Date of Award

2011

Degree Type

Report

Degree Name

Master of Science (MS)

Department

Mathematics and Statistics

First Advisor

Mevin Hooten

Second Advisor

David Stevens

Third Advisor

Jürgen Symanzik

Abstract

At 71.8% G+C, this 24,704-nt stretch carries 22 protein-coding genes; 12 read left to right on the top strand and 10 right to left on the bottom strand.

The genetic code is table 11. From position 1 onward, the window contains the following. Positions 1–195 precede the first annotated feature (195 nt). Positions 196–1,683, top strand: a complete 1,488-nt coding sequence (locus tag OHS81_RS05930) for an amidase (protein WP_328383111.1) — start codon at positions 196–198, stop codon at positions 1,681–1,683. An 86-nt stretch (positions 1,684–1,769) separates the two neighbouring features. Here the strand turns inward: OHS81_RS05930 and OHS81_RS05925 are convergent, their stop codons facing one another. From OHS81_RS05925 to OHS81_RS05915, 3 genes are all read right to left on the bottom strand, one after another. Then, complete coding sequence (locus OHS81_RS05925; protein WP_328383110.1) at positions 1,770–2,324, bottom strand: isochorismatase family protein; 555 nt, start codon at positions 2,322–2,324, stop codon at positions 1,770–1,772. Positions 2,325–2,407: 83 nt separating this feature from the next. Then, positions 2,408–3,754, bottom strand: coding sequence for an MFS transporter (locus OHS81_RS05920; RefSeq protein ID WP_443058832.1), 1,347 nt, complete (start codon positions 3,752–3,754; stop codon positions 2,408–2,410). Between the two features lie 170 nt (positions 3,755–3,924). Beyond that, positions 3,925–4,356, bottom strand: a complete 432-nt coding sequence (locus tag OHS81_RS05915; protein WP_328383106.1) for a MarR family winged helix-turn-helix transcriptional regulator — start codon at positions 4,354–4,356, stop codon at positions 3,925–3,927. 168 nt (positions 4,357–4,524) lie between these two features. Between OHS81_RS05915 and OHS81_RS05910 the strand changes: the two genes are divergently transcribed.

Recent studies in the field of fluvial sediment transport underscore the difficulty in reliably estimating transport model parameters, collecting accurate observations, and making predictions due to measurement error and conceptual model uncertainty. There is a pressing need to develop models that can account for measurement error, conceptual model uncertainty, and natural variability while providing probability-based predictions as well as a means for conceptual model discrimination. The model presented in this research employs an excess shear sediment transport equation for a uni-size sediment bed developed in a Bayesian statistical framework. This statistical model provides a means to rigorously estimate distributions of model parameters, such as critical shear, given observations of sediment transport. The model provides transport predictions in the form of a posterior predictive distribution from which credible intervals of sediment transport can be designated. The proposed framework utilizes the Deviance Information Criterion to quantify model fit with model parsimony. This approach relies upon the incorporation of expert judgment in the form of prior distribution s for model parameters of interest. The uni-size sediment transport model developed in this research was tested against simulated observations for which the 'true' model parameters were known. Results of the simulation studies indicate that such a modeling approach is valid and presents opportunities for expert judgment to bolster parameter inference through the incorporation of prior knowledge. The proposed model was also tested against laboratory flume data for validity; results indicate that this framework is promising as it allows modelers to evaluate competing conceptual models; provides credible intervals of parameters and predictions; and weighs prior expert knowledge with information contained in new observations.

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